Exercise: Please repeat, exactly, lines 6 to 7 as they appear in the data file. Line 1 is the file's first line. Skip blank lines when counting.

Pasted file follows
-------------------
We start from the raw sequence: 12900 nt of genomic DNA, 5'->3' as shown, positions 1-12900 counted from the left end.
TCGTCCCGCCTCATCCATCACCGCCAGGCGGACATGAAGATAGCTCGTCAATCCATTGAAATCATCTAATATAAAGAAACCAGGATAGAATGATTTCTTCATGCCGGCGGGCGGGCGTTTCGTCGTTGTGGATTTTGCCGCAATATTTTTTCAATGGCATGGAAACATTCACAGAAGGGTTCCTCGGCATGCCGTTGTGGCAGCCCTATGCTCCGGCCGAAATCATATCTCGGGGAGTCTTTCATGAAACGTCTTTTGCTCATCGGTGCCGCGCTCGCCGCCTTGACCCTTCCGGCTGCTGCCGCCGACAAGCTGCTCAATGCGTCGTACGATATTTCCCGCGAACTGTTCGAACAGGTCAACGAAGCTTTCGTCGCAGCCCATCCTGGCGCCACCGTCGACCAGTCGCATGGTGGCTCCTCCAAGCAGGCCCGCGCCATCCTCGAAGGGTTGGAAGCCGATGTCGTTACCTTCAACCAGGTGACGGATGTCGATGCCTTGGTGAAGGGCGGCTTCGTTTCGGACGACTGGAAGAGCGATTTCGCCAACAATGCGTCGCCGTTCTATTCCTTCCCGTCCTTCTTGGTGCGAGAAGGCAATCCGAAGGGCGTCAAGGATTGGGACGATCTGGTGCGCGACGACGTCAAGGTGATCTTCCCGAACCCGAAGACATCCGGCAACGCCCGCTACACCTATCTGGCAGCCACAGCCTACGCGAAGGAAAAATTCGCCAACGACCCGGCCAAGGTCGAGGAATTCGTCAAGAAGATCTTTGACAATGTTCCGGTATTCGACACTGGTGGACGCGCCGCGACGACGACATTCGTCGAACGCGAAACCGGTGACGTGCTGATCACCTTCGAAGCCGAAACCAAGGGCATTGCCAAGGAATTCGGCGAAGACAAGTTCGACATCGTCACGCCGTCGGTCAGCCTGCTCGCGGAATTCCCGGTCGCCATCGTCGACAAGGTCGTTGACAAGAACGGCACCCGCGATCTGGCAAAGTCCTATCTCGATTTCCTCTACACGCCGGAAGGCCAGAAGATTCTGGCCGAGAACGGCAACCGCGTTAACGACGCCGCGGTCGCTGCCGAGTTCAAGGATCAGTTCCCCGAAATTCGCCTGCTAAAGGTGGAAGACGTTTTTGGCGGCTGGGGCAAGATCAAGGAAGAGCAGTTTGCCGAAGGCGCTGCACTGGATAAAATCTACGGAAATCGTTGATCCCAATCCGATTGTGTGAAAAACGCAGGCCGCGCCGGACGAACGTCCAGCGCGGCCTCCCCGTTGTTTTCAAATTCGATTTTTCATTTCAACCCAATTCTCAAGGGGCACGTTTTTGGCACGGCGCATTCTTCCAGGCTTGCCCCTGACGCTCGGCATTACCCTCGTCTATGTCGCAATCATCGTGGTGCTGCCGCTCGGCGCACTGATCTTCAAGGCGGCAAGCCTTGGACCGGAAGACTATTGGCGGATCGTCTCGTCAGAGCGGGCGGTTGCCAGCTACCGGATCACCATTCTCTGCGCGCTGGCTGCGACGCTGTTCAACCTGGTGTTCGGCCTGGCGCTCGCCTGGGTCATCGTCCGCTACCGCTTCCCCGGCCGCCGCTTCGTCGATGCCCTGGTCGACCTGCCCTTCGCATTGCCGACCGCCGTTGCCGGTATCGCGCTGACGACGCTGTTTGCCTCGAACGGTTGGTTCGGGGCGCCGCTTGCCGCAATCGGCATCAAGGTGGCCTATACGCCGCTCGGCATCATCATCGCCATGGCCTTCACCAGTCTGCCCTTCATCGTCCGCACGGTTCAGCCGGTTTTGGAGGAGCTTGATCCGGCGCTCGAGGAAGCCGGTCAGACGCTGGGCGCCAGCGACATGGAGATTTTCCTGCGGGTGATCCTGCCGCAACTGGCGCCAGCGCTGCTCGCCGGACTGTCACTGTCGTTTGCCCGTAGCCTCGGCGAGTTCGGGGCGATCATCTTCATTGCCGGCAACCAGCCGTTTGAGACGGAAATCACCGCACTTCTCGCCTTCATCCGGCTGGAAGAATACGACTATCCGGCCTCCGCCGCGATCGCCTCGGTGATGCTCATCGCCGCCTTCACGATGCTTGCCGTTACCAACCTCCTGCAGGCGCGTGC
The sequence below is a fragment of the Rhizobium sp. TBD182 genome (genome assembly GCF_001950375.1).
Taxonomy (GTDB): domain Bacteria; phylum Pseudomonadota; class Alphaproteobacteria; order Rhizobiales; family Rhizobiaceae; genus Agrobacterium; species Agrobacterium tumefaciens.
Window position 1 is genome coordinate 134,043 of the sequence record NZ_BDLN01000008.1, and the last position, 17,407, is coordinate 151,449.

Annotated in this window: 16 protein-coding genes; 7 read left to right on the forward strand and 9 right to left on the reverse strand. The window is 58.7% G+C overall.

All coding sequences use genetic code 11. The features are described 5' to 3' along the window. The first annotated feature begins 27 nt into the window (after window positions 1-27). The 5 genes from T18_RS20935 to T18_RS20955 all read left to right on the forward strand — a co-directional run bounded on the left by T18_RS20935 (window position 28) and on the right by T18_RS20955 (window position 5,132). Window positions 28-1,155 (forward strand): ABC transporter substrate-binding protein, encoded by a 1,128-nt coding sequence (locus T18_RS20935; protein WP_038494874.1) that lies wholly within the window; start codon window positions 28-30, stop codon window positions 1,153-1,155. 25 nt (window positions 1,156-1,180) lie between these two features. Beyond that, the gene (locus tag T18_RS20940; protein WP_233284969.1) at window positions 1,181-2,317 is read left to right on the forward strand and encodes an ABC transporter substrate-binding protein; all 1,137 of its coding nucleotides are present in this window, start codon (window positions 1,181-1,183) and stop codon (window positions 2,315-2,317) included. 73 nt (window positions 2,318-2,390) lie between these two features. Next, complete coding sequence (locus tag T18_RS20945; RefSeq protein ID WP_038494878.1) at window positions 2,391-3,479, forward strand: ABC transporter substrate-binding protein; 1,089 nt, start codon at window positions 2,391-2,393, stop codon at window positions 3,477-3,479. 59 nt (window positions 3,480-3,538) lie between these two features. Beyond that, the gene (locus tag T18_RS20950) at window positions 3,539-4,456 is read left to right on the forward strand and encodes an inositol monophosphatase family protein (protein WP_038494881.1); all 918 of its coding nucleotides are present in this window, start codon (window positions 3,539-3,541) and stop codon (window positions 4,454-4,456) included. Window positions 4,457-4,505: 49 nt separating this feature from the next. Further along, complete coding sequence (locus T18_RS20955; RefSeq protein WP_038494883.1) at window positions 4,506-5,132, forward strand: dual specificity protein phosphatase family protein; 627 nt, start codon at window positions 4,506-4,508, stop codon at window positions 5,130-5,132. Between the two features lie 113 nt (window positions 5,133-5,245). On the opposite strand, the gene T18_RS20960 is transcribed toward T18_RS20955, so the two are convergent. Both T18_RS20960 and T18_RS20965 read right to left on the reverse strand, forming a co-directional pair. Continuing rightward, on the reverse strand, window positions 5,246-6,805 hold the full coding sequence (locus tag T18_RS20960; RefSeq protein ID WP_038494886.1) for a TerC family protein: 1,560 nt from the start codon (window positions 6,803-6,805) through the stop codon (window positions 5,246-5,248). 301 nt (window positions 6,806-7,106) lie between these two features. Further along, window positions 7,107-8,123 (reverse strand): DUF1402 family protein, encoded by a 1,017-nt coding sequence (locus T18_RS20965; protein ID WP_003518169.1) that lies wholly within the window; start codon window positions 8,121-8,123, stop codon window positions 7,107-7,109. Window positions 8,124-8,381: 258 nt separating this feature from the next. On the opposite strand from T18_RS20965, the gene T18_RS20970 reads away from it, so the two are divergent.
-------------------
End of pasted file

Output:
Annotated in this window: 16 protein-coding genes; 7 read left to right on the forward strand and 9 right to left on the reverse strand. The window is 58.7% G+C overall.

All coding sequences use genetic code 11. The features are described 5' to 3' along the window. The first annotated feature begins 27 nt into the window (after window positions 1-27). The 5 genes from T18_RS20935 to T18_RS20955 all read left to right on the forward strand — a co-directional run bounded on the left by T18_RS20935 (window position 28) and on the right by T18_RS20955 (window position 5,132). Window positions 28-1,155 (forward strand): ABC transporter substrate-binding protein, encoded by a 1,128-nt coding sequence (locus T18_RS20935; protein WP_038494874.1) that lies wholly within the window; start codon window positions 28-30, stop codon window positions 1,153-1,155. 25 nt (window positions 1,156-1,180) lie between these two features. Beyond that, the gene (locus tag T18_RS20940; protein WP_233284969.1) at window positions 1,181-2,317 is read left to right on the forward strand and encodes an ABC transporter substrate-binding protein; all 1,137 of its coding nucleotides are present in this window, start codon (window positions 1,181-1,183) and stop codon (window positions 2,315-2,317) included. 73 nt (window positions 2,318-2,390) lie between these two features. Next, complete coding sequence (locus tag T18_RS20945; RefSeq protein ID WP_038494878.1) at window positions 2,391-3,479, forward strand: ABC transporter substrate-binding protein; 1,089 nt, start codon at window positions 2,391-2,393, stop codon at window positions 3,477-3,479. 59 nt (window positions 3,480-3,538) lie between these two features. Beyond that, the gene (locus tag T18_RS20950) at window positions 3,539-4,456 is read left to right on the forward strand and encodes an inositol monophosphatase family protein (protein WP_038494881.1); all 918 of its coding nucleotides are present in this window, start codon (window positions 3,539-3,541) and stop codon (window positions 4,454-4,456) included. Window positions 4,457-4,505: 49 nt separating this feature from the next. Further along, complete coding sequence (locus T18_RS20955; RefSeq protein WP_038494883.1) at window positions 4,506-5,132, forward strand: dual specificity protein phosphatase family protein; 627 nt, start codon at window positions 4,506-4,508, stop codon at window positions 5,130-5,132. Between the two features lie 113 nt (window positions 5,133-5,245). On the opposite strand, the gene T18_RS20960 is transcribed toward T18_RS20955, so the two are convergent. Both T18_RS20960 and T18_RS20965 read right to left on the reverse strand, forming a co-directional pair. Continuing rightward, on the reverse strand, window positions 5,246-6,805 hold the full coding sequence (locus tag T18_RS20960; RefSeq protein ID WP_038494886.1) for a TerC family protein: 1,560 nt from the start codon (window positions 6,803-6,805) through the stop codon (window positions 5,246-5,248). 301 nt (window positions 6,806-7,106) lie between these two features. Further along, window positions 7,107-8,123 (reverse strand): DUF1402 family protein, encoded by a 1,017-nt coding sequence (locus T18_RS20965; protein ID WP_003518169.1) that lies wholly within the window; start codon window positions 8,121-8,123, stop codon window positions 7,107-7,109. Window positions 8,124-8,381: 258 nt separating this feature from the next. On the opposite strand from T18_RS20965, the gene T18_RS20970 reads away from it, so the two are divergent.